Julita is a municipality in the province of Leyte in the Eastern Visayas region of the Philippines. According to the 2020 census conducted by the Philippine Statistics Authority, the population of Julita is 14,257.
Delicacies of Julita Leyte
Julita Leyte has several native delicacies that are unique to the area. Here are some examples:
- Binagol – A sweet and sticky delicacy made from grated taro, coconut milk, condensed milk, and sugar, wrapped in banana leaves and baked in a traditional clay oven.
- Tupig – A sweet and chewy rice cake made from glutinous rice, coconut milk, and sugar, wrapped in banana leaves and grilled over charcoal.
- Moron – A type of rice cake made from glutinous rice and chocolate, wrapped in banana leaves and steamed. It is often served as a dessert or snack.
- Calamay – A sweet and sticky delicacy made from glutinous rice flour, coconut milk, and sugar, cooked over low heat until it thickens and caramelizes.
- Pintos – A type of boiled sweet potato that is popular in Julita, often served with grated coconut and sugar.
These are just a few examples of the native delicacies that you can find in Julita, Leyte. Each delicacy has its unique taste and texture, and they are worth trying if you ever visit the area.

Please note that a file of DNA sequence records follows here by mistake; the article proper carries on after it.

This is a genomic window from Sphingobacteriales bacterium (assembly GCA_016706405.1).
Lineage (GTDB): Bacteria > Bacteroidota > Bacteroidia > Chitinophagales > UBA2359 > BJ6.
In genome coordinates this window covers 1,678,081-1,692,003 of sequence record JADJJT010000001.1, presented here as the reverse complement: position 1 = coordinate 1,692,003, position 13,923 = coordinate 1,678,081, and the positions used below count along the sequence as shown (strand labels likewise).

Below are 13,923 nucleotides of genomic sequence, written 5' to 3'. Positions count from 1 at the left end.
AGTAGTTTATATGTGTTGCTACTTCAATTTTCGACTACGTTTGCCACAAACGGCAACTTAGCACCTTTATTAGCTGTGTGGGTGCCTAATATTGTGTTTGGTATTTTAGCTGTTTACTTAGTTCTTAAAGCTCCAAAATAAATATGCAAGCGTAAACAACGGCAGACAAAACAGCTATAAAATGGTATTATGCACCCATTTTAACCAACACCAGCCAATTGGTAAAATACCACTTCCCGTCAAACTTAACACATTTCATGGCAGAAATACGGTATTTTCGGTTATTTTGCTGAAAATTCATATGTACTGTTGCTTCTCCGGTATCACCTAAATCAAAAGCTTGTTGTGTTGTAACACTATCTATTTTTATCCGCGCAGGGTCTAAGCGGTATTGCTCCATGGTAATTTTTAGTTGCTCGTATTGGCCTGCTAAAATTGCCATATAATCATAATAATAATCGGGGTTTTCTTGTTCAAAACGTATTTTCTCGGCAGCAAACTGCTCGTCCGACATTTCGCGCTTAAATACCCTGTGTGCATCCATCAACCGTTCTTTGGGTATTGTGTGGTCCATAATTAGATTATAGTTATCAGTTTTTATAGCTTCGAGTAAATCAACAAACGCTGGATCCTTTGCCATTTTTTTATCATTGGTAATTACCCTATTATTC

To travel to Julita, Leyte, Philippines, you can follow these steps:
- By Air: The nearest airport is the Daniel Z. Romualdez Airport in Tacloban City, which is about 54 kilometers away from Julita. You can book a flight to Tacloban City from Manila, Cebu, or other major cities in the Philippines.
- By Land: Once you reach Tacloban City, you can take a van or bus from Tacloban City Bus Terminal or V-hire terminal going to Julita. It takes about 1.5 to 2 hours to reach Julita from Tacloban City.
- Private Transportation: You can also rent a private vehicle or hire a taxi from Tacloban City to Julita.
It is advisable to plan your trip in advance and check the schedules of the transportation options available, especially if you are traveling during peak seasons.
The town was founded in 1874 and was originally called Barrio Tinago. It was later renamed Julita in honor of a Spanish nun who worked in the area.
During World War II, Julita played a significant role in the guerrilla resistance against the Japanese occupation. The town served as a base for the Leyte guerrilla forces, which were instrumental in helping the US troops land on Leyte Island in 1944. Many of the town’s residents were active in the resistance movement and suffered greatly during the war.
After the war, Julita became a thriving agricultural town known for its rice, corn, and coconut production. The town also became a center for commerce and education in the region. Today, Julita is a bustling municipality with a population of around 15,000 people. It is known for its natural beauty, including its farmland, and pool, and is a popular destination for tourists who want to experience the natural wonders of Leyte.